Culture cannot be preserved genuinely and joyfully through imposition or obligation. Rather

    we have to find ways to practice elements of our ancient culture in ways that are relevant,

    vibrant, alive, dynamic, inspiring, modern, and even fashionable. A good example is the current popularity of Zen simplicity in clothing fashions and home decorations, so that it is a compliment to call someones taste so Zen!

    Meeting these challenges is urgent. Major social problems are beginning to emerge like drug abuse, youth unemployment, and alienation. These are growing at least as fast if not

    much faster than our commitment to GNH, and will not be solved simply by adhering rigidly

    or blindly to old habits and traditions. Because the stakes are high, and because GNH as our professed guide for development and change requires honest discourse, I will focus on some of our most sacred cows in the examples that follow.

    1. Rethinking jobs S ome of the causes of drug abuse, youth problems and alienation are certainly in the growing

    wealth, consumption, and affluence that young people now see and take as their own goals,

    and in trends that come with urbanization.

    But, given our traditional hierarchical society, some likely stem from things like the status we

    still accord civil service positions compared with other jobs. I remember when I was young

    how much pride our village families took when a family member got even a low-level civil

    service job in the capital. In a traditional society like Bhutan that values status highly, even

    small symbols like having the white lagye (sleeve), were such a big deal.

    Sadly, these outmoded values are still nurtured by the many perks and privileges given to

    higher-level civil servants with desk jobs. They are perceived to be the ones with titles, the

    biggest houses and cars, salary raises, overseas study and travel opportunities, and special

    robes still one of our countrys biggest obsessions now joined by special number plates for cars. And of course, they have the greatest job security and perhaps the illusion of power.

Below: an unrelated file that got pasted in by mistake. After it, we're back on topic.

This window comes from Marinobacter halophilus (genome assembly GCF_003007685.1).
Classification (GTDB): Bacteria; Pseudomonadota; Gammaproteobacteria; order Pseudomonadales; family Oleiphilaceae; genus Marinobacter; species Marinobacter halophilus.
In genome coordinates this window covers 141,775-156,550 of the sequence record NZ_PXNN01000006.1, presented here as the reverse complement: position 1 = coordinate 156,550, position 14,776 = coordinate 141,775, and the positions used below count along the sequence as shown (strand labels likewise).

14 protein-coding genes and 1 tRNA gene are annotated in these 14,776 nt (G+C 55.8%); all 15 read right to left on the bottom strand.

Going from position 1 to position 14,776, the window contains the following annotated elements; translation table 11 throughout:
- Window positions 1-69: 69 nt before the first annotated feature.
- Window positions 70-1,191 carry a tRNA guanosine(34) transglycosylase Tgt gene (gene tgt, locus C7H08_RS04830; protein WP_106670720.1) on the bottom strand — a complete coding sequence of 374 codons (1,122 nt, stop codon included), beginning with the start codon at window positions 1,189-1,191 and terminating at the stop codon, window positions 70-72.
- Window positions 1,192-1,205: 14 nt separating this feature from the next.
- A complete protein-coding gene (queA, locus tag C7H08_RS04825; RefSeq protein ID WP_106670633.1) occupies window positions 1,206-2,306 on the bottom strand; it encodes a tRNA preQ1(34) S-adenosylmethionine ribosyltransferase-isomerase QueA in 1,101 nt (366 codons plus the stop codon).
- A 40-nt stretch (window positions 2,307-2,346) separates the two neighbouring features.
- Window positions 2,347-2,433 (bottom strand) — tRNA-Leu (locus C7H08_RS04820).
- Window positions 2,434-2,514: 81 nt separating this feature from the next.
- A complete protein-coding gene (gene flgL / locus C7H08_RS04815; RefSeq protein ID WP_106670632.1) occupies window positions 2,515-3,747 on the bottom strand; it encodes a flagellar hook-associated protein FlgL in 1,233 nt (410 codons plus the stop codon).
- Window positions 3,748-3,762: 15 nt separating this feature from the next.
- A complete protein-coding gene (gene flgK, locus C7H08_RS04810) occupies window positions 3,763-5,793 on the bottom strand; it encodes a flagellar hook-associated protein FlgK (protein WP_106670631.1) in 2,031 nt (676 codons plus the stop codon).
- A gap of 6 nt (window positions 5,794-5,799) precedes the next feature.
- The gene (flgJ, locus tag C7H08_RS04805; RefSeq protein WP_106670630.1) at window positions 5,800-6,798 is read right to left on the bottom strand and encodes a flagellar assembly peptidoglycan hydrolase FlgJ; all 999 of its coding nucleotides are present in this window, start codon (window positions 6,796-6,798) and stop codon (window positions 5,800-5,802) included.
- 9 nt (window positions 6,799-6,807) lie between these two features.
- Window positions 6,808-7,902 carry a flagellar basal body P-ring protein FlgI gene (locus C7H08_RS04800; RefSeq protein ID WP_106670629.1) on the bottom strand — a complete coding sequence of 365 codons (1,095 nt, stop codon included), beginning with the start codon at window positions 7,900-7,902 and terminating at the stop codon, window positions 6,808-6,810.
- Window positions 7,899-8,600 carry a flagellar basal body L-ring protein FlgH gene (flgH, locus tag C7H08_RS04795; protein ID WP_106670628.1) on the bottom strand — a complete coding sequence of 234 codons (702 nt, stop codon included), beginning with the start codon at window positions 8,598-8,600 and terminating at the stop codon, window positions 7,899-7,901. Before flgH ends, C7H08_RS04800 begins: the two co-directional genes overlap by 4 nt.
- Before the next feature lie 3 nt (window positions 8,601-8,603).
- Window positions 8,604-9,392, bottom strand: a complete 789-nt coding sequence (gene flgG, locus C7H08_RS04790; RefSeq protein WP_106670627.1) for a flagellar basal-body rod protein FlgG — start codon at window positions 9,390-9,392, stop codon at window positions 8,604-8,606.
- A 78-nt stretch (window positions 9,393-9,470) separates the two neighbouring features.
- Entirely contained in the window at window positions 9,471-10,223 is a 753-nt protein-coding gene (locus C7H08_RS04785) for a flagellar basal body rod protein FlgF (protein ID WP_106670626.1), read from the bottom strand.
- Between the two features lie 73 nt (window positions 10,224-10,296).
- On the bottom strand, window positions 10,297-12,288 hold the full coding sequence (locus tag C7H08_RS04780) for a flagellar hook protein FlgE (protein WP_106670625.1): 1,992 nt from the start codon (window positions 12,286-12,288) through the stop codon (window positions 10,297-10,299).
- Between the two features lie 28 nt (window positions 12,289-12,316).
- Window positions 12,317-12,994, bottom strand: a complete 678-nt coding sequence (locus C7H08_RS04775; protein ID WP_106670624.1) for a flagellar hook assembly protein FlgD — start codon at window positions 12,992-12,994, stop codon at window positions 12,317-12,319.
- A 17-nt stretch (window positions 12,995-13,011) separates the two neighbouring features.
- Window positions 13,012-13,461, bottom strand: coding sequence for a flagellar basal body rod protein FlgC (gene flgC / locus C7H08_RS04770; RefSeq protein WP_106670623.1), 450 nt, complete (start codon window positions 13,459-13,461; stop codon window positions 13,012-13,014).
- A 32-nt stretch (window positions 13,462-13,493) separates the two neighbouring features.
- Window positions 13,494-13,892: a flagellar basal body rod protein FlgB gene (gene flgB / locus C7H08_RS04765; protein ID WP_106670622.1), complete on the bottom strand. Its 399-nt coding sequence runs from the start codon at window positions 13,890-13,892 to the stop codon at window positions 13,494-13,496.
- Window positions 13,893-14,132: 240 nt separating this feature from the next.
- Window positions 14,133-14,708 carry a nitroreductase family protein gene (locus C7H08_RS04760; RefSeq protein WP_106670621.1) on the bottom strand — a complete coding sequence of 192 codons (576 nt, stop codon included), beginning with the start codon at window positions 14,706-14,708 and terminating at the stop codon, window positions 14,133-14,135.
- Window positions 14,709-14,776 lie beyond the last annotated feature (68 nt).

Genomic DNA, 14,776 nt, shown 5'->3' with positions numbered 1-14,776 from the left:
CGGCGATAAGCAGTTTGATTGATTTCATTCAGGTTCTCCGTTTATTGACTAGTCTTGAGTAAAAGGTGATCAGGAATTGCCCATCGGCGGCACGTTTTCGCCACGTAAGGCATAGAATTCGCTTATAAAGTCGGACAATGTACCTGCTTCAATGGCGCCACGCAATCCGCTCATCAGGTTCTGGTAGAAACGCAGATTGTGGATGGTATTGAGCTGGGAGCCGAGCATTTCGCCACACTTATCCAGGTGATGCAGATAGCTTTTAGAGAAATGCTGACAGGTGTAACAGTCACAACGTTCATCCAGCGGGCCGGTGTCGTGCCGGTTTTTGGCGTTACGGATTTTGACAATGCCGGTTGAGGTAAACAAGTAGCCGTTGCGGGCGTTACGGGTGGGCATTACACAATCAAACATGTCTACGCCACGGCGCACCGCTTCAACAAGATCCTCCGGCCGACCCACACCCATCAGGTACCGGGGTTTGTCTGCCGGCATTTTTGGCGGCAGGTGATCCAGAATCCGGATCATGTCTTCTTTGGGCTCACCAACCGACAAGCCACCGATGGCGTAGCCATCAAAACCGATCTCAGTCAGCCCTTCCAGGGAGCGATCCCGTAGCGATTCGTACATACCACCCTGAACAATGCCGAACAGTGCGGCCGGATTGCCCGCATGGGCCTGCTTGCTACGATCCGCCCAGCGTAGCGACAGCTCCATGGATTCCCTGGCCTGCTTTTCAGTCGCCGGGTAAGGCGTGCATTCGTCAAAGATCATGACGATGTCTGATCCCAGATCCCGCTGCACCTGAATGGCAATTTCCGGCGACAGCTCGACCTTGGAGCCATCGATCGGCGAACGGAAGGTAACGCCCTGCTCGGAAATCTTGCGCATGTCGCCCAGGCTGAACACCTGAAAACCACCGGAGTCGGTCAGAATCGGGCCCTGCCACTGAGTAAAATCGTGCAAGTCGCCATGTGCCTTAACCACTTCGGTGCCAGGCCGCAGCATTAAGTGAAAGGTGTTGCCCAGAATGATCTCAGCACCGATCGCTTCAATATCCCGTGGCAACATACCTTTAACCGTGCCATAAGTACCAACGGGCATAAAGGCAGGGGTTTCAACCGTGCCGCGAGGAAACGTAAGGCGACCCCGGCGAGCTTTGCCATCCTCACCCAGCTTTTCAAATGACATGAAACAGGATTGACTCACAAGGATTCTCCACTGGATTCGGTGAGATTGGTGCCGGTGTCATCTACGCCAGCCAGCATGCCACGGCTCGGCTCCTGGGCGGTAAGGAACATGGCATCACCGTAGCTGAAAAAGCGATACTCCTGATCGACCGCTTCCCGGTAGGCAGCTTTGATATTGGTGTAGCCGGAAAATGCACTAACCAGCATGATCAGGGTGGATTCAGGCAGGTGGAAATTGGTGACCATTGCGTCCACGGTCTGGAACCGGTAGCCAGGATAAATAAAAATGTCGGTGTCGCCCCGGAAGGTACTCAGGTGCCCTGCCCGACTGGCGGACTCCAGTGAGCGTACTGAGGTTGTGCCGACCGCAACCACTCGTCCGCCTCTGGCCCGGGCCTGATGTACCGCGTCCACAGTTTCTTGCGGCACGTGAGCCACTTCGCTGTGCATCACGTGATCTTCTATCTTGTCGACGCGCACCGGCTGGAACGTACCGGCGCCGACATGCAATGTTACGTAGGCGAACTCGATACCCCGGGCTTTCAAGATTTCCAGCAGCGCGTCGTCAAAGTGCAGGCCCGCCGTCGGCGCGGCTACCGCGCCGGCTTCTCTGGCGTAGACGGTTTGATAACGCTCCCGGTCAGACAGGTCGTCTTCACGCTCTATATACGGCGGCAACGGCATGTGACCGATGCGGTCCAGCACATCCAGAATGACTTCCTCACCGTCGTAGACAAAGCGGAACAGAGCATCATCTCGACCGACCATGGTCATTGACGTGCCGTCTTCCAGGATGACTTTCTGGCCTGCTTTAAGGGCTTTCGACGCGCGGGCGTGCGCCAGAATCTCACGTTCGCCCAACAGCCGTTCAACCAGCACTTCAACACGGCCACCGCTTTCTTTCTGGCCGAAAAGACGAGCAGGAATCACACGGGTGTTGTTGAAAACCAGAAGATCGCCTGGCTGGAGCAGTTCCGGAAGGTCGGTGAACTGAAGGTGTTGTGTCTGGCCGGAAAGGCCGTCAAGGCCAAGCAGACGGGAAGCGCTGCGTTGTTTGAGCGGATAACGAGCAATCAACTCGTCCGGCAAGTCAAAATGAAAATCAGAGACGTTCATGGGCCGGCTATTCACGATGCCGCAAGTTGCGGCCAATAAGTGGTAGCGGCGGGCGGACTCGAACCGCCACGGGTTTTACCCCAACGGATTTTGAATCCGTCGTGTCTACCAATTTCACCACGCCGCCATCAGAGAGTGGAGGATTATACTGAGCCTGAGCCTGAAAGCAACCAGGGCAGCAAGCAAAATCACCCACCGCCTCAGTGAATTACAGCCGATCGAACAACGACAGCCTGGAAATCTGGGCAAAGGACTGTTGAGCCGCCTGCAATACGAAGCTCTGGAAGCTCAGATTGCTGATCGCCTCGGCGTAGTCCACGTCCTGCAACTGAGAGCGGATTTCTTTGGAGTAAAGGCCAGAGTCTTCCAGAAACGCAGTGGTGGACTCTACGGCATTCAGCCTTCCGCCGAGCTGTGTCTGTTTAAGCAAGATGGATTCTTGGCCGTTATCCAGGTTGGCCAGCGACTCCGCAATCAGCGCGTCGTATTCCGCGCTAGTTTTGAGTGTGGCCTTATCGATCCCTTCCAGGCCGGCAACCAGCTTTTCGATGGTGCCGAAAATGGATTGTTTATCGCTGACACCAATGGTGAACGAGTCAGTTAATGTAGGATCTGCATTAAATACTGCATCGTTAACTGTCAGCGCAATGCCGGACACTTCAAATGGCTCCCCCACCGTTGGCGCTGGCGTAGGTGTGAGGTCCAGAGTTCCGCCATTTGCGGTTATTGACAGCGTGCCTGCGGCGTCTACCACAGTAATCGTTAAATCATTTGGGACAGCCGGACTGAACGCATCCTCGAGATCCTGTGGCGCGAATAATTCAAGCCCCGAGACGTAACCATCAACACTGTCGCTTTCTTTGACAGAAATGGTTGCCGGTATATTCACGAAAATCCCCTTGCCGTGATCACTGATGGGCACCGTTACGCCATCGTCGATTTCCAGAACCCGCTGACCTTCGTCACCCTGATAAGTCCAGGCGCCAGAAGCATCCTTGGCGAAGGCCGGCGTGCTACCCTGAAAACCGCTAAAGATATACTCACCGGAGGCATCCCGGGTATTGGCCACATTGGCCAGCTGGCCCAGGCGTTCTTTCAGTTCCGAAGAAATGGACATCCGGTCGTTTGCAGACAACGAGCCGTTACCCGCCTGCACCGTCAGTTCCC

Not surprisingly I hear of young people who wont tell their parents they work as restaurant waiters, and simply say they work in Thimphu, so that rural relatives will believe they have some important job.

    At a time when the government cant provide enough civil service positions for our young, and promotes a policy to grow the private sector and encourage young Bhutanese to stand on

    their own feet, we must have the courage to change this old value system that no longer serves

    our countrys needs. Thats difficult for strong traditional cultures like India and Bhutan, but we must do it in our educational system, in the media, through awards and recognition, and in how we assign privilege, security and opportunity.

  • Its not as if Bhutanese are not adaptable. Ive seen even high-ranking Bhutanese in Jackson Heights, New York, flip hamburgers, make sushi, and do all kinds of so-called menial jobs,

    and they are proud to be able to send money to their relatives back home.

    Dignity of all labour seems to have a little more meaning there than in Bhutan. We need to

    respect and value all kinds of work in Bhutan as well, not just desk jobs in the civil service.

    One example of how we could tackle these issues is to reduce our obsession with traditional

    symbols that no longer serve us, including robes and scarves. As we Bhutanese well know,

    symbols matter. We might say that sweeping the office floor is an important and dignified job.

    But if the one working in the office wears a special robe laden with meaning and the sweeper

    doesnt, the visible differences can undermine all talk of job dignity. Perhaps we could learn from some of the worlds most powerful leaders, like the British Prime Minister, whose dress is exactly like any other professional Englishman going to work.